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Saturday, December 11, 2010

Democracy Invaded: Corporations = Borg!

Enterprise vs Walmart-BorgI agree with Mr. Gebhart that blizzards have their merits. I also see merit in his link to an article that declares (in counsel's words) "We are politically powerless because of an alien life form"—i.e., the lifeless, soulless, hive-mind collectives known as corporations, which America granted personhood in the 19th century:

We are now living in a global state that has been structured for the benefit of non-human entities with non-human goals. They have enormous media reach, which they use to distract attention from threats to their own survival. They also have an enormous ability to support litigation against public participation, except in the very limited circumstances where such action is forbidden. Individual atomized humans are thus either co-opted by these entities (you can live very nicely as a CEO or a politician, as long as you don't bite the feeding hand) or steamrollered if they try to resist.

In short, we are living in the aftermath of an alien invasion [Charlie Stross, "Invaders from Mars," Charlie's Diary, 2010.12.10].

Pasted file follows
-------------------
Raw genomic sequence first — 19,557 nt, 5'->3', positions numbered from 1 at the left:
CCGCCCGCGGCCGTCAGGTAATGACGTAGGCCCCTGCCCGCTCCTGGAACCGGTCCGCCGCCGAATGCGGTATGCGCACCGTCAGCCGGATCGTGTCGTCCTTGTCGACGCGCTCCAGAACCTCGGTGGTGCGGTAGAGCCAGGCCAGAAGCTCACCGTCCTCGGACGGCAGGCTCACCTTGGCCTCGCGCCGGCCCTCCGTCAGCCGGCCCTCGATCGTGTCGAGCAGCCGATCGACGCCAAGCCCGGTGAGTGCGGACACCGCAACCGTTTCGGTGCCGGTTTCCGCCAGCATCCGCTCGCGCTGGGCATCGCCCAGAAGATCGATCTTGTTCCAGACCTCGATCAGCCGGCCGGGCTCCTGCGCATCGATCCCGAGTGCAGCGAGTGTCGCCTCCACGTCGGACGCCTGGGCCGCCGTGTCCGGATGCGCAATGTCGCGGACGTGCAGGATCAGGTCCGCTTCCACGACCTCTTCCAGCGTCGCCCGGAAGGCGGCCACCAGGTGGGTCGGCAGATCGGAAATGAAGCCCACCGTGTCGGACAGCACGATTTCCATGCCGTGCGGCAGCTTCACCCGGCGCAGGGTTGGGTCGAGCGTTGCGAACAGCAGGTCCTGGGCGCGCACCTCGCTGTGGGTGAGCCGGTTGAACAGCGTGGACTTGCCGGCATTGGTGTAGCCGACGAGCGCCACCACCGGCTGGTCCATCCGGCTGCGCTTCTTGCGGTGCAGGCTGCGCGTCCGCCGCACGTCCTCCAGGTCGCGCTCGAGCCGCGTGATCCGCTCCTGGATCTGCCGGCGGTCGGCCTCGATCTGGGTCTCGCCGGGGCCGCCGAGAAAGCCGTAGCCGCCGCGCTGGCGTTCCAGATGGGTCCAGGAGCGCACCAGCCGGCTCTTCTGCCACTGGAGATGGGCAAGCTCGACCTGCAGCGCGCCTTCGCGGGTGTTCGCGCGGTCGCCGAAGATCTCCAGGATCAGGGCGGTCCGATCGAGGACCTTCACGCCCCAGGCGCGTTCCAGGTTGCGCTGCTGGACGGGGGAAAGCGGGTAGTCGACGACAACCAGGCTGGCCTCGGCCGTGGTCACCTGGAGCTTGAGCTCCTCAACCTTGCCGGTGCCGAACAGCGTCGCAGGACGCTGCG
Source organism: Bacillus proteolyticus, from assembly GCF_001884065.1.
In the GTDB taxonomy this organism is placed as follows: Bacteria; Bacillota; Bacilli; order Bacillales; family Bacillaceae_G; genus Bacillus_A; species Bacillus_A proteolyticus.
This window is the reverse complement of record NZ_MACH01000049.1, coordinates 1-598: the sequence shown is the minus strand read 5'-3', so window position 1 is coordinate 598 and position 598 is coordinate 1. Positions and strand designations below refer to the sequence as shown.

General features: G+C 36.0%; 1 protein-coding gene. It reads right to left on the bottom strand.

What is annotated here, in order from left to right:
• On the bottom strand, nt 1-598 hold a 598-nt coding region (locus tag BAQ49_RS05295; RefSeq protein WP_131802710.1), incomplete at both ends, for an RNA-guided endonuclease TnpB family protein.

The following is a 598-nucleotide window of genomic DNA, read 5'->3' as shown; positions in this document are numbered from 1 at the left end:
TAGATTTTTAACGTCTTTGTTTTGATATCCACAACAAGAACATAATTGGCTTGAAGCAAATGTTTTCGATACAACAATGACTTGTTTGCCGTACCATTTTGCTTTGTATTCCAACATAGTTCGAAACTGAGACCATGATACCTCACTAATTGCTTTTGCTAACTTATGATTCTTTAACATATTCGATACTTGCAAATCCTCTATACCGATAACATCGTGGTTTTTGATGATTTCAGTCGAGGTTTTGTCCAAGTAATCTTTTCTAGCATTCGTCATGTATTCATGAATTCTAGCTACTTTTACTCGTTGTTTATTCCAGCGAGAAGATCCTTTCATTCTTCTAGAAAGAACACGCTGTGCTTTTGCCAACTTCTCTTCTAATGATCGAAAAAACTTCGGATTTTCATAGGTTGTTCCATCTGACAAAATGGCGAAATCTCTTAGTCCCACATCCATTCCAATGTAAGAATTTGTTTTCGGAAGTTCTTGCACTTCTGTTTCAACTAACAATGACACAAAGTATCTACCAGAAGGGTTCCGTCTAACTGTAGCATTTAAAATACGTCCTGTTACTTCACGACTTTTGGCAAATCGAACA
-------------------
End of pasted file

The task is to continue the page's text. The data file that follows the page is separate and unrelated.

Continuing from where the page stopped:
Tea Party, if you really are the resistance, it's corporations who have co-opted the Constitution and established totalitarianism. Fight the real power!


  1. Cory, you've shot an arrow at the Achilles heel of the Libertarian Party.

    We (the "small people") must maintain endless vigilance against abuses of power by large institutions, both "public" (i.e., government) and "private (i.e., corporations).

    Not one or the other, but both.

    Up to now, it seems to me that Libertarians have largely neglected the threat from corporate abuses of power.

    The word verification for this comment: "toprat."

  2. toprat! :-D

    All power requires checks: corporate, government, even popular. I'm thinking that's one mroe reason we need progressive tax structures: wealth is power, and taxes to some extent check that power. We need estate taxes for the same reason we reject monarchy: so power does not accumulate in the hands of a few families.

  3. Cory, I agree with you about progressive tax structures. However, we must be careful with the estate tax. It can have unintended consequences, particularly for farmers and small-business owners who hardly fall into the "regal class."

    I think that most of the opposition to the estate tax comes from heirs who suddenly find themselves with a bill (due in cash) from the IRS that amounts to much of, or more than, their entire net worth. They have to unload their parents' farm or ranch or lake cabin at fire-sale prices; in today's economy the likely buyer would be either a large corporation or an extremely rich person or family who can take it for cash. Hardly progressive, that outcome.

    In any case, I wish they'd make up their cotton-pickin' minds over there in Washington, and establish a permanent estate tax, say a progressive one at 20 percent for 3M to 6M, 30 percent for 6M to 9M, 40 percent for 9M to 12M, and 50 percent over 12M. Or something like that, indexed for inflation.